Screen

Short Takes: Movie listings and reviews for July 13

Image
Josh Bell, Mike D'Angelo, Jeffrey M. Anderson

Special screenings

Family Movie Night

Thu, sundown, free. 7/13, Fantastic Beasts and Where to Find Them. 7/20, Elf. Downtown Container Park, 707 Fremont St., downtowncontainerpark.com.

The Metropolitan Opera HD Live

7/19, Bizet's Carmen encore, 7 p.m., $12.50. Theaters: VS. Info: fathomevents.com.

National Theatre Live

7/20, 7/27, Angels in America (Parts One and Two) broadcast from London, 7 p.m., $20-$22. Theaters: COL, SF, SP, ST, VS. Info: fathomevents.com.

Sci Fi Center

Mon, Cinemondays, 8 p.m., free. Sun, Game of Thrones viewing party, 7 p.m., free. 7/15, The Brood, 8 p.m., $5. 5077 Arville St., 855-501-4335, thescificenter.com.

Shark Week at the Movies

7/18, Discovery Channel Shark Week episodes, 7:30 p.m., $13-$15. Theaters: COL, ORL, SF, SP, ST, VS. Info: fathomevents.com.

Summer Movie Series

Wed, 11:30 a.m., free. 7/19, The Angry Birds Movie. Fashion Show Mall, 3200 Las Vegas Blvd S., 702-369-8382.

Tuesday Afternoon at the Bijou

Tue, 1 p.m., free. 7/18, Breakfast at Tiffany’s. Clark County Library, 1401 E. Flamingo Road, 702-507-3400.

New this week

Jagga Jasoos (Not reviewed)

Ranbir Kapoor, Katrina Kaif, Adah Sharma. Directed by Anurag Basu. 162 minutes. Not rated. In Hindi with English subtitles. A teenage detective goes in search of his missing father.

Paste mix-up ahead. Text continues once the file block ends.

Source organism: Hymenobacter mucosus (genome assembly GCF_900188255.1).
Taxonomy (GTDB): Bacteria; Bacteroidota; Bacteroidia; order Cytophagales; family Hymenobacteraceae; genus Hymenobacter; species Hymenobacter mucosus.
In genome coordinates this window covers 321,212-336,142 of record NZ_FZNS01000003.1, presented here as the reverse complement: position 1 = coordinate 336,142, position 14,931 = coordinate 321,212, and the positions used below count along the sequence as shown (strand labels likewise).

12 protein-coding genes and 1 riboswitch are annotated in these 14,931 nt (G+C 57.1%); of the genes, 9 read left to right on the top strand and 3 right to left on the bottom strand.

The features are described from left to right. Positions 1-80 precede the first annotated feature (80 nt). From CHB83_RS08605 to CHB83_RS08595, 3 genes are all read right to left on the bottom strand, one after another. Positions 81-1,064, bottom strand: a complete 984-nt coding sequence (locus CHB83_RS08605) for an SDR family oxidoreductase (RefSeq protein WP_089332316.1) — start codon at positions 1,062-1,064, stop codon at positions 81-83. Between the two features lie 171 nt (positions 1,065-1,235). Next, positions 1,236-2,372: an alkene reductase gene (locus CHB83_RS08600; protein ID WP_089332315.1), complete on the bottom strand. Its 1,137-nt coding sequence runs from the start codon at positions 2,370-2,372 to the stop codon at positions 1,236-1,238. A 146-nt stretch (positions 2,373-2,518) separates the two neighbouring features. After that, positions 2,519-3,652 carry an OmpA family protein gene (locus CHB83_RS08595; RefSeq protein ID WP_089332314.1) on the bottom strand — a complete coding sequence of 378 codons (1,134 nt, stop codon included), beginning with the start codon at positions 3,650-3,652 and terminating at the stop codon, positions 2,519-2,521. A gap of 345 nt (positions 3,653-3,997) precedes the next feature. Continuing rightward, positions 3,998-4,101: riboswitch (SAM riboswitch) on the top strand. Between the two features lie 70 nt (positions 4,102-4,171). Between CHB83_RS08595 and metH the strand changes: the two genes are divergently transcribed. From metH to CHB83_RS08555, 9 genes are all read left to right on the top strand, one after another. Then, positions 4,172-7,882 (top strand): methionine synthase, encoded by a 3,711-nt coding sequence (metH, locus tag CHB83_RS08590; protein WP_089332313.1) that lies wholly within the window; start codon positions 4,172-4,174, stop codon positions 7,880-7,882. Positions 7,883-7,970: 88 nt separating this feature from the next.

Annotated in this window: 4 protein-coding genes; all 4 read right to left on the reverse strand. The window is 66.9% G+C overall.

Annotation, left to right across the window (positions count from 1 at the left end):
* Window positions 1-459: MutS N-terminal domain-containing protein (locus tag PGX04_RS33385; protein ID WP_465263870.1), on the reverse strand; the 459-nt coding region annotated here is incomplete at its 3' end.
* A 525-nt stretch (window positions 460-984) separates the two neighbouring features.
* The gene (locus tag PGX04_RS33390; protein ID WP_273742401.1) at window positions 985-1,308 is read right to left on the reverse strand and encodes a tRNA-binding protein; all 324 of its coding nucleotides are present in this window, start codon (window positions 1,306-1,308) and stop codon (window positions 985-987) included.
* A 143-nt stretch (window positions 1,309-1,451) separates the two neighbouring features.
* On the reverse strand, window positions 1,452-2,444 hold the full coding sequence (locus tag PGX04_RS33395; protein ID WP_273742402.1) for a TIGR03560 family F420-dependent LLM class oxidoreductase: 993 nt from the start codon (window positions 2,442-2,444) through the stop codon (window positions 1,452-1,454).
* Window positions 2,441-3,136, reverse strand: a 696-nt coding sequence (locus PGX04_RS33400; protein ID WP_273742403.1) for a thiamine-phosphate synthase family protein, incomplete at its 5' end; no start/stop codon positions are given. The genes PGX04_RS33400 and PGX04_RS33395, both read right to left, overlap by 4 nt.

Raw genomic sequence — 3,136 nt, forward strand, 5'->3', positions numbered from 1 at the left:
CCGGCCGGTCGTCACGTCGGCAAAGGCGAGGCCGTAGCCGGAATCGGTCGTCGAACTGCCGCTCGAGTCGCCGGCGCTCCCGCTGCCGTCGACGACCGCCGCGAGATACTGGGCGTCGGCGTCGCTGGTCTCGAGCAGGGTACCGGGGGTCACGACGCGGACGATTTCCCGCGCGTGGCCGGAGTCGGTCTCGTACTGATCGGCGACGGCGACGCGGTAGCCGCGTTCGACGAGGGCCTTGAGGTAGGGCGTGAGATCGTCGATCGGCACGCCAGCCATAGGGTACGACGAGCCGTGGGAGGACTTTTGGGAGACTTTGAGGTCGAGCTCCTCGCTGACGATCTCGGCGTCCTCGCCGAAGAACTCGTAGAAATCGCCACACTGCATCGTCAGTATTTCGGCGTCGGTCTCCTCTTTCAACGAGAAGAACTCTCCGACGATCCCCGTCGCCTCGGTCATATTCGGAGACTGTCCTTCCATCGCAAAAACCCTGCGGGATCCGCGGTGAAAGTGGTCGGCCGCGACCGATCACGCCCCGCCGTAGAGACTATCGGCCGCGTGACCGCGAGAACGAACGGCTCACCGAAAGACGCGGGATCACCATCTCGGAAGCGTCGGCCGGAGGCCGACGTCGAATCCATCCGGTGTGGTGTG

Theaters: VS

Love, Kennedy (Not reviewed)

Heather Beers, Jasen Wade, Tatum Chiniquy. Directed by T.C. Christensen. 92 minutes. Rated PG. A teenager with a rare terminal illness inspires those around her.

Theaters: SP

Ninnu Kori (Not reviewed)

Nani, Nivetha Thomas, Aadhi Pinisetty. Directed by Shiva Nirvana. 137 minutes. Not rated. In Telugu with English subtitles. Two former lovers reconnect, when one of them is now married to someone else.

Theaters: ST

War for the Planet of the Apes Three stars

Andy Serkis, Woody Harrelson, Steve Zahn. Directed by Matt Reeves. 140 minutes. Rated PG-13. Part three of the rebooted Planet of the Apes franchise boldly asks viewers to reject our own kind and root wholeheartedly for simian victory. Serkis remains a marvel as Caesar; shame the film stacks the deck by making its handful of humans cartoonishly evil, complexity be damned. —MD

Theaters: AL, BS, CAN, CH, DI, DTS, ET, FH, GVL, GVR, ORL, PAL, RP, RR, SC, SF, SHO, SP, SS, ST, TS, TX, VS

Wish Upon Two stars

Joey King, Ki Hong Lee, Ryan Phillippe. Directed by John R. Leonetti. 90 minutes. Rated PG-13. Teenager Clare (King) makes every dumb horror-movie decision possible after she discovers a Chinese music box that promises to grant seven wishes. The (fairly bloodless, PG-13-friendly) death scenes rip off the Final Destination movies, and every plot development is dopey and predictable, with a complete lack of scares. —JB

Theaters: AL, BS, CAN, CH, COL, DI, FH, ORL, PAL, RP, RR, SC, SF, SHO, SP, SS, ST, TS, TX, VS

Wu Kong (Not reviewed)

Eddie Peng, Shawn Yue, Ni Ni. Directed by Derek Kwok. 130 minutes. Not rated. In Mandarin with English subtitles. In ancient times, two martial artists travel far to advance their skills.

Theaters: TS

Now playing

47 Meters Down Three and a half stars

Mandy Moore, Claire Holt, Matthew Modine. Directed by Johannes Roberts. 89 minutes. Rated PG-13. A pair of sisters end up trapped in a rickety cage at the bottom of the ocean, surrounded by deadly sharks, in this lean, suspenseful survival thriller. Occasional plot contrivances aside, most of the movie is tense and well-crafted, making great use of the murky depths surrounding the characters. —JB

Theaters: ORL, RR, SF, ST, TX, VS

Alien: Covenant Three and a half stars